Cost Per Pound of Deer Forage
At the end of the day, we are all asking ourselves “Is it worth it?” We have learned over the years the effectiveness of thinning (through commercial harvest or with Forest Stand Improvement) and burning to create a valuable combination of increased nutrition, cover, and attractiveness for deer on our hunting land. Is the value gained in pounds of forage, nutrition, fawning cover, or bow-stand encounters enough for us to increase the use of fire in our hardwood stands? We decided to do the math and compare the cost of increasing available forage by burning hardwoods to other activities many of us already practice.
We wanted to give you a conservatively high cost of producing protein by burning in upland hardwoods so we considered how much native forage can be produced with the added costs of contracting the burning and taking the value losses estimated from the above-mentioned studies.
Lashley and co-authors (2011) showed high-quality summer deer forage available following prescribed fire in hardwoods with adequate sunlight availability (greater than 30% canopy opening) was approximately 625 lbs./acre. Common deer forages in burned hardwoods (forbs, brambles, and woody sprouts) in the eastern United States regularly average 16% or more crude protein. In other words, burning in hardwoods can realistically produce 100 lbs./acre of protein for deer.
In general, contracted prescribed burning using a state forestry agency is approximately $30/acre. Let’s assume that you successfully use low-intensity fire most of the time but the fire intensity gets hotter than you would like 25% of the time, that should produce losses of about $84/acre similar to the Mann study (value lost averaged over three sites with low-intensity fire and one with high-intensity fire). However, those were fully stocked stands, so you would remove some merchantable timber before it was exposed to fire. For ease of numbers, we will assume stands were thinned to half the density, which results in half as many trees exposed to fire and half as much value lost per acre: $42.
In the first year, that equates to $0.09 per pound of forage and $0.57 per pound of protein produced. If we plan to continue burning on a three-year rotation for 10-years ($90), maintaining an average of 625 lbs./acre of deer forage per year, the cost drops dramatically to $0.02 per pound of forage and $0.09 per pound of protein produced.
Warm-Season Food Plots
A well-managed warm-season deer food plot with soybeans or cowpeas can produce around 8,000 lbs./acre of dry weight deer forage per year averaging 30% (2,400 lbs./acre) crude protein (Harper 2016). The cost of establishing food plots typically runs an average of $325/acre when considering average costs for lime, fertilizer, seed, and herbicide, not including costs for equipment, fuel or labor. In a single year of managing a warm-season food plot for deer, the cost breakdown is approximately $0.04 per pound of forage and $0.13 per pound of protein produced. When we extrapolate that cost over a 10-year period ($3,250) the average annual cost per pound of forage and protein remains the same.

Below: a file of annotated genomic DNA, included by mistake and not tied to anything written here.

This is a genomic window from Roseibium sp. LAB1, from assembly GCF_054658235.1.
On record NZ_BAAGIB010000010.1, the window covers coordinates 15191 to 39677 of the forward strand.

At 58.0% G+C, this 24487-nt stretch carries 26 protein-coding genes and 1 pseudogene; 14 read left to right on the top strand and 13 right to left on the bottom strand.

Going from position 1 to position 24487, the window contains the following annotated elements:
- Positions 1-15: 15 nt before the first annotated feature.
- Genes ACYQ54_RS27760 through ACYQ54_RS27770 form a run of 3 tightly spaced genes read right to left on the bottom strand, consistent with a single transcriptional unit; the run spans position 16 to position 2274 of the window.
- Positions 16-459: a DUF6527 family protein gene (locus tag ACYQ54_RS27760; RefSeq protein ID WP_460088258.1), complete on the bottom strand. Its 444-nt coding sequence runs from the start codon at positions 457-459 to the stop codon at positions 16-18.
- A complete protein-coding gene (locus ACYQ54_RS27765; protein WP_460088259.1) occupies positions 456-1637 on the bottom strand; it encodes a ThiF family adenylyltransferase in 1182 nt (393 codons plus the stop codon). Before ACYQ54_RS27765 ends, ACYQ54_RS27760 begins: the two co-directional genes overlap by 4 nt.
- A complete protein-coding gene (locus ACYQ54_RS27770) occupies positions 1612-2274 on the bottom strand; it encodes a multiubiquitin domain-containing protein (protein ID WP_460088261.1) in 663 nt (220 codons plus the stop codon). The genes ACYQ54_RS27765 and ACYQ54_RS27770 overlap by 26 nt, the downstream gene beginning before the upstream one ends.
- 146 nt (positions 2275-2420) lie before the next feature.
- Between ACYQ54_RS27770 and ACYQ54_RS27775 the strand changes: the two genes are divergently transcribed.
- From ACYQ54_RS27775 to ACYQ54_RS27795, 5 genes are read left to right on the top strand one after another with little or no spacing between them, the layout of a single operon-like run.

Another common technique used to increase protein availability to deer is supplemental feeding. Common deer feed blends cost somewhere in the neighborhood of $25 per 50-lb. bag with approximately 20% crude protein available. That works out to $0.50 per pound of forage and $2.50 per pound of protein.
The Cost-Efficiency Winner
Now let’s put those costs into perspective. Even after taking conservatively high losses on timber value, burning in hardwoods to produce deer forage costs less than a warm-season food plot. Providing protein via supplemental feeding cost 27 times as much as burning hardwoods. Plus, these estimates do not include the financial gains from the timber harvest, or the added habitat bonuses of soft-mast production during the summer, increased hard-mast production in the fall, nor the added value of bedding and fawning cover.
Burn Hardwoods Even More Effectively
Our cost:benefit analysis shows that burning in hardwoods to improve habitat quality for deer is a cost-efficient way to increase available nutrition even if some losses in timber value occur.
If you are interested in using prescribed fire for this purpose, several thoughts should be kept in mind.
Based on previous studies, white oaks were less susceptible than red oaks which were less susceptible than other merchantable species. Thus, when planning a timber harvest, preferentially leaving more fire tolerant oak species may help minimize damages caused by burning. Luckily, those same tree species tend to be high value for deer.
Also, our cost estimates were conservatively high because they included a site that was using fire with the intent of damaging some overstory trees. Using low-intensity firing techniques such as backing fires and spot-firing techniques will result in far less damage to overstory trees.
In fact, previous studies show that almost all the damage to overstory trees following fire in upland hardwoods is attributed to limbs or downed trees catching fire next to the bole of a standing tree. Taking the additional precaution of removing this debris away from the base of prized trees can result in virtually no damage to the overstory from prescribed fire.
If you were interested in burning in your upland hardwood stand but losing money on timber value was a barrier, we hope this review and cost:benefit exercise has helped you put those risks into perspective and can help you make informed decisions about habitat management tradeoffs on your property.
About the Authors: Dr. Marcus Lashley is a professor of game management, Director of the University of Florida Deer Lab, and host of the Fire University podcast. Jordan Nanney is the Director of Field Operations for Compass South Forestry.